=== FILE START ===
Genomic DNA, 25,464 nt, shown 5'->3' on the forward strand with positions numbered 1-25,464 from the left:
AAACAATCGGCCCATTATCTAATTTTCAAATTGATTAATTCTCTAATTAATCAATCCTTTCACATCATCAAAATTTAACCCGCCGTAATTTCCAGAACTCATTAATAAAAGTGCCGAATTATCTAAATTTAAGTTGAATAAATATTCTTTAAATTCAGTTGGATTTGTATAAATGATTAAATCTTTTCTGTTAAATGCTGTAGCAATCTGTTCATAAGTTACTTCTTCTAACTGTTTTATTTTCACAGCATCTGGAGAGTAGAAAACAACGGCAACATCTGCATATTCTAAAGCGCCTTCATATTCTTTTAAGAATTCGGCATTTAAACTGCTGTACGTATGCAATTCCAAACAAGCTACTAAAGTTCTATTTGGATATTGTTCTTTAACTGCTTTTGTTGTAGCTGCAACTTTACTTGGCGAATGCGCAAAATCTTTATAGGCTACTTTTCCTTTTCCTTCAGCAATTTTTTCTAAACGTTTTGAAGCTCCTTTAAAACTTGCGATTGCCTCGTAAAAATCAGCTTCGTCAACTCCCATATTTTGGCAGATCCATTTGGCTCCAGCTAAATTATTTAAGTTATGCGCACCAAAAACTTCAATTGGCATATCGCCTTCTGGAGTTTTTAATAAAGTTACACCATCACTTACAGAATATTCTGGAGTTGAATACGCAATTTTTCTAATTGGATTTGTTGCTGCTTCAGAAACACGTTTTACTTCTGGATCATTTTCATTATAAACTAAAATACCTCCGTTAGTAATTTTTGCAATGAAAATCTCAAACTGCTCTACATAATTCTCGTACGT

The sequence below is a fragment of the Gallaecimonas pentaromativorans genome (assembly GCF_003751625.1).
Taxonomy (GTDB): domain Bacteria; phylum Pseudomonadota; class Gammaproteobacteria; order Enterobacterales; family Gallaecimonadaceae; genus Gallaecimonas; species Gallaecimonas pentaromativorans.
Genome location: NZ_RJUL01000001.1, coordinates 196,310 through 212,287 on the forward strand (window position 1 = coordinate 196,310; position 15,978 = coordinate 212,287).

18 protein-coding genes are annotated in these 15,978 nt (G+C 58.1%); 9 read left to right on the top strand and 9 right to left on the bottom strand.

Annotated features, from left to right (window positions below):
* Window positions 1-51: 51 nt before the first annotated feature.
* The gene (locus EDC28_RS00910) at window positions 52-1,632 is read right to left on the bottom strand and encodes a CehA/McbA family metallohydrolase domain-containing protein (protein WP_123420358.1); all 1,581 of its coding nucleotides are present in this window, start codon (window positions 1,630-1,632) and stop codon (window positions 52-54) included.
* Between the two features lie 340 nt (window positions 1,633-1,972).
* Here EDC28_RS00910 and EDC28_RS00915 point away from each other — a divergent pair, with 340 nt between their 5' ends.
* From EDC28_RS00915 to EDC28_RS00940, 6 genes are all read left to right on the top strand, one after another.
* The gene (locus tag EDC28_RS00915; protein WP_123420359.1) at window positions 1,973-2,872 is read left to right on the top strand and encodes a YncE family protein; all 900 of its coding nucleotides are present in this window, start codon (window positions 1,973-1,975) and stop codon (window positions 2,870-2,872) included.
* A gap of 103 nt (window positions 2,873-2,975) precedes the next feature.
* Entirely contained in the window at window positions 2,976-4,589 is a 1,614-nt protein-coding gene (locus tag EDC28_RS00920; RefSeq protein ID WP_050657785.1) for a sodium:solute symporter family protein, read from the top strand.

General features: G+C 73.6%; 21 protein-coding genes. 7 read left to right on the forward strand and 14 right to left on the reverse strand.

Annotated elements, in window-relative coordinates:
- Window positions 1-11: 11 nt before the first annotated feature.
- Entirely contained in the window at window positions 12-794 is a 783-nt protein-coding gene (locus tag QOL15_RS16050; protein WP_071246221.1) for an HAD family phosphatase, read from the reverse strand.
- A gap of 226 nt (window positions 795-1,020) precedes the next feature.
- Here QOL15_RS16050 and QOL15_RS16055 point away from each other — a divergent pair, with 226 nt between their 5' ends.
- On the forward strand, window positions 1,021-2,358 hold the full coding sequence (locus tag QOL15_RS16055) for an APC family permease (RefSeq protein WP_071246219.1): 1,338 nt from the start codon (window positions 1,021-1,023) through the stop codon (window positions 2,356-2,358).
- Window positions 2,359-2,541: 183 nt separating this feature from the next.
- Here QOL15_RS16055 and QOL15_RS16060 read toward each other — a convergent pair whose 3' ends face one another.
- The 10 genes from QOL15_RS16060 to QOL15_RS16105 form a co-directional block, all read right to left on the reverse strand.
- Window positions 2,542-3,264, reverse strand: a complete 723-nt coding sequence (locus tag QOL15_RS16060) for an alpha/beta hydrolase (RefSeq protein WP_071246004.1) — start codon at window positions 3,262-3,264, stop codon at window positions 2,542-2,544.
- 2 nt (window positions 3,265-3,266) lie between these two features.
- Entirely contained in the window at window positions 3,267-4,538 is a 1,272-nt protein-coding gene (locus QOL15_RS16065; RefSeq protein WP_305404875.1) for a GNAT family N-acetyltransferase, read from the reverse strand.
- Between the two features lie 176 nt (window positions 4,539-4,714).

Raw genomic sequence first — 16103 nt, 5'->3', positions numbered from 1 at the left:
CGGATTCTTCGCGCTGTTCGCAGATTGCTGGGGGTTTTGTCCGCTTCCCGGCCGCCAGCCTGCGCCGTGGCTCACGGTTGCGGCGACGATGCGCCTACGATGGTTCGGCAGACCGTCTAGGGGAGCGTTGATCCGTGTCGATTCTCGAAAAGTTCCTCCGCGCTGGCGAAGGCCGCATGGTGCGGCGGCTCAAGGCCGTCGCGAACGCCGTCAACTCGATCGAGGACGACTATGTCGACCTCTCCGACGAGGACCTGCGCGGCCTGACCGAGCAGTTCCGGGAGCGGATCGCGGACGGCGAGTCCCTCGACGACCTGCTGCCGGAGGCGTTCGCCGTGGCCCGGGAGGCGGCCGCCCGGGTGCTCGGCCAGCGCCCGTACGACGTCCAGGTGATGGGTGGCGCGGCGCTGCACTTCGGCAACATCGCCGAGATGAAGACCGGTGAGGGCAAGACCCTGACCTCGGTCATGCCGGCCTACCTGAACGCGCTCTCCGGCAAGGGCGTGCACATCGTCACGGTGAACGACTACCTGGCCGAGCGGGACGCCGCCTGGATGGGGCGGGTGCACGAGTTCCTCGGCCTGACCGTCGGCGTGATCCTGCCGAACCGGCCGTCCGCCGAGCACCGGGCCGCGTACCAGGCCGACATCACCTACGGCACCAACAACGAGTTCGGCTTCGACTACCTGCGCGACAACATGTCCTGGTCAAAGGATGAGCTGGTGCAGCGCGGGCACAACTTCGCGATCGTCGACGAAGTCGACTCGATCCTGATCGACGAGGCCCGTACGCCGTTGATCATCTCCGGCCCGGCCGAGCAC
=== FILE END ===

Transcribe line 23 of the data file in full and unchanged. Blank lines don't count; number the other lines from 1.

- Window positions 2,359-2,541: 183 nt separating this feature from the next.